Date of Award

Spring 3-10-2016

Degree Type

Thesis

Degree Name

Doctor of Philosophy (PhD)

Department

Risk Management and Insurance

First Advisor

Stephen H. Shore

Second Advisor

Conrad Ciccotello

Third Advisor

Glenn W. Harrison

Fourth Advisor

Georges Dionne

Abstract

This dissertation consists of three chapters. The first chapter uses credit card data to estimate the impact of increasing minimum payments on delinquency, payments, spending, and write-offs. The identification strategy exploits an unusual institutional feature: borrowers can use their account to make purchases with both revolving loans (on which minimum payments increased) and term loans (on which there was no change). Payment increases by delinquent borrowers are insufficient to match increasing minimums, resulting in lower cure rates and an increase in write-offs. Affected borrowers migrate away from these accounts by decreasing charges and increasing payments, consequently lowering the interest earned by the bank.

The second chapter analyzes the response of consumption, debt, and delinquency to an anticipated increase in cash-on-hand in the presence of liquidity constraints. It uses account-level data from a North American bank that allows clients to make purchases using credit card and term loans on the same account. Term loans are paid off in a predetermined number of equal monthly installments. The end of a term loan therefore generates a predictable increase in cash-on-hand relative to months in which payments were required. Consistent with a model in which consumers are potentially liquidity constrained, consumers \textit{ex-ante} identified as unconstrained do not increase their credit card expenditures, constrained consumers increase both their credit card expenditures and balance, and consumers for whom the credit card is the marginal source of funds decrease their balance. The propensity to take out a new term loan increases for all consumers, whether constrained or not. About 4% of unconstrained consumers delay taking out a new term loan until the original loan is repaid, contrary to theoretical predictions. Paying off the term loan reduces financial delinquency and the probability of default.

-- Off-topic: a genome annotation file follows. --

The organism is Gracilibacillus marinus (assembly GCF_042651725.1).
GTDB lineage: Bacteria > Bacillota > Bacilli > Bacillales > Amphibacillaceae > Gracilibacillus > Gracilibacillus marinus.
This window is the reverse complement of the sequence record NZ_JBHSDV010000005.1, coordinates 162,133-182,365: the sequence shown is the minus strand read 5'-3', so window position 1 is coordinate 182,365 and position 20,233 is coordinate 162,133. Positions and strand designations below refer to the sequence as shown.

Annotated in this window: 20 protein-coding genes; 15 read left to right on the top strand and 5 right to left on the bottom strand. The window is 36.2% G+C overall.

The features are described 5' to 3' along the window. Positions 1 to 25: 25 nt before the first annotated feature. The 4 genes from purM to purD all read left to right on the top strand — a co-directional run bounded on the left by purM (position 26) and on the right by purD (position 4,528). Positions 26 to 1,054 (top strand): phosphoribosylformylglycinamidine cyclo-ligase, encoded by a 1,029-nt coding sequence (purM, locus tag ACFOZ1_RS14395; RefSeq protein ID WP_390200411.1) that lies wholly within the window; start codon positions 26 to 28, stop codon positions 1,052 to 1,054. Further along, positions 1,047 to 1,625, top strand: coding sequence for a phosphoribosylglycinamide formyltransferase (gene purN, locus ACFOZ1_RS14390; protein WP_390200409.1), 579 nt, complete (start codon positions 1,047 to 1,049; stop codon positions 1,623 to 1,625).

The third chapter analyzes the comovement of personal savings and income using administrative data provided by a North American bank that records the sum of monthly direct deposit income into its clients' checking accounts. It investigates how permanent and transitory income changes are smoothed by checking account balances. Transitory income changes, whether positive or negative, have only transitory effects on checking account balances, suggesting that consumption is excessively sensitive to them compared to theoretical predictions. Permanent income changes lead to permanent adjustments in consumption and modest permanent adjustments in checking account balances, consistent with theoretical predictions. There is evidence of anticipation of future income changes as much as three months in advance.

Share

COinS